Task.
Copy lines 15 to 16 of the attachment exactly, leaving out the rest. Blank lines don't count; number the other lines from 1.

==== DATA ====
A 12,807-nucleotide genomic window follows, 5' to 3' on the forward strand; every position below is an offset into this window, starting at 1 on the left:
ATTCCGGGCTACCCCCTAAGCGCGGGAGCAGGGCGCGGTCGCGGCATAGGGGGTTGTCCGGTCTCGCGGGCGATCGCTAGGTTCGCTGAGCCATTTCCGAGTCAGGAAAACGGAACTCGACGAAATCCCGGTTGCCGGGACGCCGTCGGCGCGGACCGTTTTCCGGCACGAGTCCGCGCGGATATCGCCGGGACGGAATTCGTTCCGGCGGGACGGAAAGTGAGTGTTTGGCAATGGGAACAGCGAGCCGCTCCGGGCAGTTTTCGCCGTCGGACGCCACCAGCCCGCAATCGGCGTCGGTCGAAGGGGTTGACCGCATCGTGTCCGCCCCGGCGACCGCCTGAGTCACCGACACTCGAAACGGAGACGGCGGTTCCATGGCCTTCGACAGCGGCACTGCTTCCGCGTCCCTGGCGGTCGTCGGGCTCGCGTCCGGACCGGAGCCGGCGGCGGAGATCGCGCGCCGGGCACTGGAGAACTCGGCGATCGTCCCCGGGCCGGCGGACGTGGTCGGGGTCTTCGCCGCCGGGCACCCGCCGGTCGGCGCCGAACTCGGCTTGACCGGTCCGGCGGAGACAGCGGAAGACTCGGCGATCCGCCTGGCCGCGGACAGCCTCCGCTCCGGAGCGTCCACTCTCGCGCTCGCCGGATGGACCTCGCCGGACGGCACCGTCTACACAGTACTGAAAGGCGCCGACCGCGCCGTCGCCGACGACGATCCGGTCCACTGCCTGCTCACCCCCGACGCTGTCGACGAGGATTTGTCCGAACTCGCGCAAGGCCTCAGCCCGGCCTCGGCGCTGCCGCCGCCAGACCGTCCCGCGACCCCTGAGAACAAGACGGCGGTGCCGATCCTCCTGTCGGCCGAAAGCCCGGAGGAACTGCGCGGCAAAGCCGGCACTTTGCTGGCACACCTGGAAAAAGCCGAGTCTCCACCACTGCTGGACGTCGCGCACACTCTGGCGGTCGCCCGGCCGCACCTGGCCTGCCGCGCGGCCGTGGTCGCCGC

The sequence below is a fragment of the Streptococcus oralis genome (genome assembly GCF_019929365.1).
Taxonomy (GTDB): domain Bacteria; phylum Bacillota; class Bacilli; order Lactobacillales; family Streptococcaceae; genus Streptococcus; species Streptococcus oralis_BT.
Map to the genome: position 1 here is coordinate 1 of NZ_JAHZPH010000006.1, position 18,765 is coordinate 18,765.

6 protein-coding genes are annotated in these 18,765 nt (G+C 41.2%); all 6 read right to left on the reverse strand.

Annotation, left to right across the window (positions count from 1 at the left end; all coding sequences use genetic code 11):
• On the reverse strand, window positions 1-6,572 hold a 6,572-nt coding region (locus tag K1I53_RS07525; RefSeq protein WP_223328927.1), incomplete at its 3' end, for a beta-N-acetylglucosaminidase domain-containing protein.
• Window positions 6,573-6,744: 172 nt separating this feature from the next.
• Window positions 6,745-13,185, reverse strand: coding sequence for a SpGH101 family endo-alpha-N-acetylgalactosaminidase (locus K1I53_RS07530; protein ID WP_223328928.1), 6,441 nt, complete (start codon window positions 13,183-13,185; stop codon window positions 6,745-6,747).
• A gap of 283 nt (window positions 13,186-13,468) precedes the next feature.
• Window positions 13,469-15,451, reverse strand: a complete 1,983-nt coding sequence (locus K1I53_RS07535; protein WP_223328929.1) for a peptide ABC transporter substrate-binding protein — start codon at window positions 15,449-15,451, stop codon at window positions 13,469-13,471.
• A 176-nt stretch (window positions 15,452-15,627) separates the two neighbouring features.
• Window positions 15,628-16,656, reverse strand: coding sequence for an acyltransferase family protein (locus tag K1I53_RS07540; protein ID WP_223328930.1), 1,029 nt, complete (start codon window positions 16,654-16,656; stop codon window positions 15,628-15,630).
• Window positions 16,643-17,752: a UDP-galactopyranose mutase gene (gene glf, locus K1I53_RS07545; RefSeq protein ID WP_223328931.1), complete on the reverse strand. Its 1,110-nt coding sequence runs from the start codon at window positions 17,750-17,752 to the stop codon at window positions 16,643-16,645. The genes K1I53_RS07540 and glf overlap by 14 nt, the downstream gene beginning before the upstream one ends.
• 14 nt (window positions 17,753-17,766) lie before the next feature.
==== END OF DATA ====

• Window positions 16,643-17,752: a UDP-galactopyranose mutase gene (gene glf, locus K1I53_RS07545; RefSeq protein ID WP_223328931.1), complete on the reverse strand. Its 1,110-nt coding sequence runs from the start codon at window positions 17,750-17,752 to the stop codon at window positions 16,643-16,645. The genes K1I53_RS07540 and glf overlap by 14 nt, the downstream gene beginning before the upstream one ends.
• 14 nt (window positions 17,753-17,766) lie before the next feature.